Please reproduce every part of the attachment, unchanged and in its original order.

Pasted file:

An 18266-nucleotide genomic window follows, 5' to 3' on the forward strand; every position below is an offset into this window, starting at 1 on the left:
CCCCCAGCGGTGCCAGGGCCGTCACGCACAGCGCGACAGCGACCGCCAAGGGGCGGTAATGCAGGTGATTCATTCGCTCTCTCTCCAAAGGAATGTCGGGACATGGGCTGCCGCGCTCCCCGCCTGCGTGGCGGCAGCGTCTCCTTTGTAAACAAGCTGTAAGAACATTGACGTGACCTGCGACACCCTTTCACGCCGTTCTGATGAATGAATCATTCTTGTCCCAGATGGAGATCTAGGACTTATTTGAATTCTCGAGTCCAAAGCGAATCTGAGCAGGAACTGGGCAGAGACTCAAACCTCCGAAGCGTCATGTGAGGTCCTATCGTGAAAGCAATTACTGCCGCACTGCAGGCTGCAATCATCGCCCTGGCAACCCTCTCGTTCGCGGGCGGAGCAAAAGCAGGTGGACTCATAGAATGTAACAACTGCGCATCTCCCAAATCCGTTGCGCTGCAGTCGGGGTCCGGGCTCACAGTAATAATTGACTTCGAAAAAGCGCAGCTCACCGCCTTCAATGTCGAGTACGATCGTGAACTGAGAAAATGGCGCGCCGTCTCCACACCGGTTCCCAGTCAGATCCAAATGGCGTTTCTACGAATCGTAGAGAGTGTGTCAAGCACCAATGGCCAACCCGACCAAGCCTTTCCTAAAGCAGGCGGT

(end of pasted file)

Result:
An 18266-nucleotide genomic window follows, 5' to 3' on the forward strand; every position below is an offset into this window, starting at 1 on the left:
CCCCCAGCGGTGCCAGGGCCGTCACGCACAGCGCGACAGCGACCGCCAAGGGGCGGTAATGCAGGTGATTCATTCGCTCTCTCTCCAAAGGAATGTCGGGACATGGGCTGCCGCGCTCCCCGCCTGCGTGGCGGCAGCGTCTCCTTTGTAAACAAGCTGTAAGAACATTGACGTGACCTGCGACACCCTTTCACGCCGTTCTGATGAATGAATCATTCTTGTCCCAGATGGAGATCTAGGACTTATTTGAATTCTCGAGTCCAAAGCGAATCTGAGCAGGAACTGGGCAGAGACTCAAACCTCCGAAGCGTCATGTGAGGTCCTATCGTGAAAGCAATTACTGCCGCACTGCAGGCTGCAATCATCGCCCTGGCAACCCTCTCGTTCGCGGGCGGAGCAAAAGCAGGTGGACTCATAGAATGTAACAACTGCGCATCTCCCAAATCCGTTGCGCTGCAGTCGGGGTCCGGGCTCACAGTAATAATTGACTTCGAAAAAGCGCAGCTCACCGCCTTCAATGTCGAGTACGATCGTGAACTGAGAAAATGGCGCGCCGTCTCCACACCGGTTCCCAGTCAGATCCAAATGGCGTTTCTACGAATCGTAGAGAGTGTGTCAAGCACCAATGGCCAACCCGACCAAGCCTTTCCTAAAGCAGGCGGT